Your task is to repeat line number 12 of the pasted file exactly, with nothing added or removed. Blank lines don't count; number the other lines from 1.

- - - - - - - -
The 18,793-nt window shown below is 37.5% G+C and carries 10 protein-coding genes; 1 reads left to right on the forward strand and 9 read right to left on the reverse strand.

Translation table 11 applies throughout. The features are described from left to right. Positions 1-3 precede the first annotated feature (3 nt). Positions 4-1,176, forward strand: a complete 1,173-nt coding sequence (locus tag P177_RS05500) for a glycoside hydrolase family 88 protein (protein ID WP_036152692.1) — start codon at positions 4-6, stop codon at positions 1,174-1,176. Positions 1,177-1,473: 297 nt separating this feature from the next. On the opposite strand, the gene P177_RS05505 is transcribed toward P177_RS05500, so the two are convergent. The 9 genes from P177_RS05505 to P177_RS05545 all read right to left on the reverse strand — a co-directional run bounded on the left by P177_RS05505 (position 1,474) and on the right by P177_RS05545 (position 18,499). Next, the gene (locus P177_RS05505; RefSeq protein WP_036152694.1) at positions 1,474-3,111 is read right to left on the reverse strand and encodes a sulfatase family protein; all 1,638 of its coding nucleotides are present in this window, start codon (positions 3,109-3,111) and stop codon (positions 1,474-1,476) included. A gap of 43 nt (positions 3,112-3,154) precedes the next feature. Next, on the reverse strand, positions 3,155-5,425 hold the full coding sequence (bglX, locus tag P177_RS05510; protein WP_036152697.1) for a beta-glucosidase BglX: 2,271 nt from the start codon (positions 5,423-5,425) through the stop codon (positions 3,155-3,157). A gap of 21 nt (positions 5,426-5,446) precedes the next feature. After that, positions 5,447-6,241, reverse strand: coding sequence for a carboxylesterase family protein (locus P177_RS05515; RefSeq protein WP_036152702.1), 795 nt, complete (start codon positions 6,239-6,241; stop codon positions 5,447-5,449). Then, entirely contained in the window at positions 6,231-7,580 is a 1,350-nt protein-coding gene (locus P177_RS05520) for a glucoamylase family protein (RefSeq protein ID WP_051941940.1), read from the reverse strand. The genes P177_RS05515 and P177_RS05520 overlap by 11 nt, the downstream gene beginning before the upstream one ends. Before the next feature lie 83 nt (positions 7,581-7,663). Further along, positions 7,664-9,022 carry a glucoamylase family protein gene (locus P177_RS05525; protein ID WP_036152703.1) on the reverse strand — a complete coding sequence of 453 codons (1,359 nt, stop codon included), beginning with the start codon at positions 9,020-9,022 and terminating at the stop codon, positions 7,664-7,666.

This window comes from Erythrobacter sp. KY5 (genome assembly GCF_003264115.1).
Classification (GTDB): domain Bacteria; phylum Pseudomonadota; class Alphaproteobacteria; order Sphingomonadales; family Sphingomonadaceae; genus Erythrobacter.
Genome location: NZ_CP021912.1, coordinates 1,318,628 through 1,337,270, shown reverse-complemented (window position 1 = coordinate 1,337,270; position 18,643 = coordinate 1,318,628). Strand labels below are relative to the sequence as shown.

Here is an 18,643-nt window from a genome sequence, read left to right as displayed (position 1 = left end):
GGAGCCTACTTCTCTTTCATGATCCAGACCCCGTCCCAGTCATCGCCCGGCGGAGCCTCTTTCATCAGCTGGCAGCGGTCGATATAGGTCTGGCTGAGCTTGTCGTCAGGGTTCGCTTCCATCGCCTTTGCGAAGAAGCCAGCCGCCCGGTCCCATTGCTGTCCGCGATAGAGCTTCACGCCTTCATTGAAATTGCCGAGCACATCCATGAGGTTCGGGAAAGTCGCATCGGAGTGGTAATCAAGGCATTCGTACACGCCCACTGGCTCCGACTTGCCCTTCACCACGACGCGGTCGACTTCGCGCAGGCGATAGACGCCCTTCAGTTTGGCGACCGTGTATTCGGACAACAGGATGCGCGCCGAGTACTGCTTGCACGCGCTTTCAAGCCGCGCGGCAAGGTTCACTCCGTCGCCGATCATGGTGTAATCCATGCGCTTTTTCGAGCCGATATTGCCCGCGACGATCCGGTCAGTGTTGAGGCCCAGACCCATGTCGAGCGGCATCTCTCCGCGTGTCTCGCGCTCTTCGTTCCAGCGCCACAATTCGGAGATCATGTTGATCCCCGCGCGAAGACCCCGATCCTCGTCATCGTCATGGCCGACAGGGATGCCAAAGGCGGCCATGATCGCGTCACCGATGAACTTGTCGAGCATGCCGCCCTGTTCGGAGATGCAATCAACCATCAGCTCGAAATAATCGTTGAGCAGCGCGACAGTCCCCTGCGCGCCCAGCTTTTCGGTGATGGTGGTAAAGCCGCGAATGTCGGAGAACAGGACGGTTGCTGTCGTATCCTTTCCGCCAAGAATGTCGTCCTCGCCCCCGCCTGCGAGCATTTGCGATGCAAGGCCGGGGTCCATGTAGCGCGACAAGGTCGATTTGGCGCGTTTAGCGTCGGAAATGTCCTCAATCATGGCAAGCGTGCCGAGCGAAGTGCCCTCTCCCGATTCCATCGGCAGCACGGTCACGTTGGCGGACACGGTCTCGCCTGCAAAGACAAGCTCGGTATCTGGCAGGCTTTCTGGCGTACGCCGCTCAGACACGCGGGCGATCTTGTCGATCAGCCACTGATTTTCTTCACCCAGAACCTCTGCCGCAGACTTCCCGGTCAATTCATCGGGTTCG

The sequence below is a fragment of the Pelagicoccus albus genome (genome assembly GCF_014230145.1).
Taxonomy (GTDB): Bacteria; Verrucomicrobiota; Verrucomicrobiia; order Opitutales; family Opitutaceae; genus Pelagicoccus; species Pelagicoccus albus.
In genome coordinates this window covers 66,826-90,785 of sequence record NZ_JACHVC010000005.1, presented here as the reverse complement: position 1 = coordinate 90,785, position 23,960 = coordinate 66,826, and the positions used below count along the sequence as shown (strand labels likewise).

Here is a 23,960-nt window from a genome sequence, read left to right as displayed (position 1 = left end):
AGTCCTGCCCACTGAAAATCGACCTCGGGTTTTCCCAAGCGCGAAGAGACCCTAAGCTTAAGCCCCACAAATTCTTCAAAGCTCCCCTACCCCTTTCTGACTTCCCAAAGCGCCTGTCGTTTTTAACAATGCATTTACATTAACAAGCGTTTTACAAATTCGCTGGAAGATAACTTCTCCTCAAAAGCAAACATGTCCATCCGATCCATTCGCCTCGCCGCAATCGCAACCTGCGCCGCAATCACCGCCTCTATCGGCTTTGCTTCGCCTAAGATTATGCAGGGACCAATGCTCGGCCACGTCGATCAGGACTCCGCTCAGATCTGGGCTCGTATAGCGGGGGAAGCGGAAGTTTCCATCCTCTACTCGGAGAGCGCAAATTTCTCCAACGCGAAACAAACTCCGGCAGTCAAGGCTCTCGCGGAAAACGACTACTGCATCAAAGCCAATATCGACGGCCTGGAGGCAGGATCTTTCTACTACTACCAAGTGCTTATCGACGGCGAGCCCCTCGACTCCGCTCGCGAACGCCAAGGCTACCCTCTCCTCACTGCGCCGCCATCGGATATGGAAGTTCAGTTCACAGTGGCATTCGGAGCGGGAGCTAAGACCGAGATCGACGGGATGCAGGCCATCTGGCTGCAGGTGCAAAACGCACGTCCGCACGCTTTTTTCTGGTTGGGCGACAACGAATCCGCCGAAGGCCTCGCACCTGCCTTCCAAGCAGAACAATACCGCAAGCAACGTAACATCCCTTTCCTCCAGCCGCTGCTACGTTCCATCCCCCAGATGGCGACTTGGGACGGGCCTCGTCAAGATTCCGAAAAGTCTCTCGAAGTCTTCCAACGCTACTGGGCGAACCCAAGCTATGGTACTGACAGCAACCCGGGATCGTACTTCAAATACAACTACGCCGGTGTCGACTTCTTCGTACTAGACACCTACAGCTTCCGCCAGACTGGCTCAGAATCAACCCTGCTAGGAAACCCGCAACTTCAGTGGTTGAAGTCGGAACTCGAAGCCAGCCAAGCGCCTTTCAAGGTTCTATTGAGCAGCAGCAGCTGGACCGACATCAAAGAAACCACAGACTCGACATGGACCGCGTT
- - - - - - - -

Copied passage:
AGTCCTGCCCACTGAAAATCGACCTCGGGTTTTCCCAAGCGCGAAGAGACCCTAAGCTTAAGCCCCACAAATTCTTCAAAGCTCCCCTACCCCTTTCTGACTTCCCAAAGCGCCTGTCGTTTTTAACAATGCATTTACATTAACAAGCGTTTTACAAATTCGCTGGAAGATAACTTCTCCTCAAAAGCAAACATGTCCATCCGATCCATTCGCCTCGCCGCAATCGCAACCTGCGCCGCAATCACCGCCTCTATCGGCTTTGCTTCGCCTAAGATTATGCAGGGACCAATGCTCGGCCACGTCGATCAGGACTCCGCTCAGATCTGGGCTCGTATAGCGGGGGAAGCGGAAGTTTCCATCCTCTACTCGGAGAGCGCAAATTTCTCCAACGCGAAACAAACTCCGGCAGTCAAGGCTCTCGCGGAAAACGACTACTGCATCAAAGCCAATATCGACGGCCTGGAGGCAGGATCTTTCTACTACTACCAAGTGCTTATCGACGGCGAGCCCCTCGACTCCGCTCGCGAACGCCAAGGCTACCCTCTCCTCACTGCGCCGCCATCGGATATGGAAGTTCAGTTCACAGTGGCATTCGGAGCGGGAGCTAAGACCGAGATCGACGGGATGCAGGCCATCTGGCTGCAGGTGCAAAACGCACGTCCGCACGCTTTTTTCTGGTTGGGCGACAACGAATCCGCCGAAGGCCTCGCACCTGCCTTCCAAGCAGAACAATACCGCAAGCAACGTAACATCCCTTTCCTCCAGCCGCTGCTACGTTCCATCCCCCAGATGGCGACTTGGGACGGGCCTCGTCAAGATTCCGAAAAGTCTCTCGAAGTCTTCCAACGCTACTGGGCGAACCCAAGCTATGGTACTGACAGCAACCCGGGATCGTACTTCAAATACAACTACGCCGGTGTCGACTTCTTCGTACTAGACACCTACAGCTTCCGCCAGACTGGCTCAGAATCAACCCTGCTAGGAAACCCGCAACTTCAGTGGTTGAAGTCGGAACTCGAAGCCAGCCAAGCGCCTTTCAAGGTTCTATTGAGCAGCAGCAGCTGGACCGACATCAAAGAAACCACAGACTCGACATGGACCGCGTT